parameters for grant of anticipatory bail, taking away such power
in respect of offences under the Act is discriminatory and violative
of Article 14. Exclusion of court’s jurisdiction, even where the
court is satisfied that arrest of a person was not called for, has no
nexus with the object of the Atrocities Act. In this regard, reliance
has been placed on following observations in Sibbia (supra).
“10. Shri V.M. Tarkunde, appearing on behalf of some
of the appellants, while supporting the contentions of
the other appellants, said that since the denial of bail
amounts to deprivation of personal liberty, courts
should lean against the imposition of unnecessary
restrictions on the scope of Section 438, when no such
restrictions are imposed by the legislature in the terms
of that section. The learned Counsel added a new
dimension to the argument by invoking Article 21 of
the Constitution. He urged that Section 438 is a
procedural provision which is concerned with the
personal liberty of an individual who has not been
11 (1995) 3 SCC 221
12 (1980) 2 SCC 565
14
convicted of the offence in respect of which he seeks
bail and who must therefore be presumed to be
innocent. The validity of that section must accordingly
be examined by the test of fairness and
reasonableness which is implicit in Article 21. If the
legislature itself were to impose an unreasonable
restriction on the grant of anticipatory bail, such a
restriction could have been struck down as being
violative of Article 21. Therefore, while determining
the scope of Section 438, the court should not impose
any unfair or unreasonable limitation on the
individual’s right to obtain an order of anticipatory
bail. Imposition of an unfair or unreasonable limitation,
according to the learned Counsel, would be violative
of Article 21, irrespective of whether it is imposed by
legislation or by judicial decision.
13. … …The High Court and the Court of Session to
whom the application for anticipatory bail is made
ought to be left free in the exercise of their judicial
discretion to grant bail if they consider it fit so to do
on the particular facts and circumstances of the case
and on such conditions as the case may warrant. ….
21. …. …A wise exercise of judicial power inevitably
takes care of the evil consequences which are likely to
flow out of its intemperate use. …
26. We find a great deal of substance in Mr.
Tarkunde’s submission that since denial of bail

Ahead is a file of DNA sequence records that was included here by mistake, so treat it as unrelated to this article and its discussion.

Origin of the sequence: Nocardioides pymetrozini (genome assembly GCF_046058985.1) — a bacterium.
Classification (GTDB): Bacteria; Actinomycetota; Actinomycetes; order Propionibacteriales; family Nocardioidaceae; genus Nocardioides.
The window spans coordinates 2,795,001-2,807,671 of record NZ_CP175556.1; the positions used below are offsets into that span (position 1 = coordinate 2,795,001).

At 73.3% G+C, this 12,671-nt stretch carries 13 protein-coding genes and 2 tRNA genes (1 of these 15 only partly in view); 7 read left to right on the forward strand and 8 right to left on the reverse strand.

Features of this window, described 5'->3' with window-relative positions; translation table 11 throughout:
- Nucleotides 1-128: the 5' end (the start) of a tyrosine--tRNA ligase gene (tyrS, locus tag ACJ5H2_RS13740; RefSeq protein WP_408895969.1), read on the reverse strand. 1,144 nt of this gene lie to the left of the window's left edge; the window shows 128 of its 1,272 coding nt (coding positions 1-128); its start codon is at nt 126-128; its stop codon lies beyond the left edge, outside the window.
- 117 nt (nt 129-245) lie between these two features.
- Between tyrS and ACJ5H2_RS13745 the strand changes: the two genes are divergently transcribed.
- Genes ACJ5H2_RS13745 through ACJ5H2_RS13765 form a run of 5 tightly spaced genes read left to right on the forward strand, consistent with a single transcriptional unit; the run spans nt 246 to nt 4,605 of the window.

amounts to deprivation of personal liberty, the court
should lean against the imposition of unnecessary
restrictions on the scope of Section 438, especially
when no such restrictions have been imposed by the
legislature in the terms of that section. Section 438 is
a procedural provision which is concerned with the
personal liberty of the individual, who is entitled to the
benefit of the presumption of innocence since he is
not, on the date of his application for anticipatory bail,
convicted of the offence in respect of which he seeks
bail. An over-generous infusion of constraints and
conditions which are not to be found in Section 438
15
can make its provisions constitutionally vulnerable
since the right to personal freedom cannot be made to
depend on compliance with unreasonable restrictions.
The beneficent provision contained in Section 438
must be saved, not jettisoned. No doubt can linger
after the decision in Maneka Gandhi (1978) 1 SCC 248,
that in order to meet the challenge of Article 21 of the
Constitution, the procedure established by law for
depriving a person of his liberty must be fair, just and
reasonable. Section 438, in the form in which it is
conceived by the legislature, is open to no exception
on the ground that it prescribes a procedure which is
unjust or unfair. We ought, at all costs, to avoid
throwing it open to a Constitutional challenge by
reading words in it which are not to be found therein.”
16. Reliance has also placed on recent judgment of this Court in
Nikesh Tarachand Shah versus Union of India and Anr.
13
declaring Section 45 of the Prevention of Money Laundering Act,
2002 unconstitutional. This Court held that fetters on grant of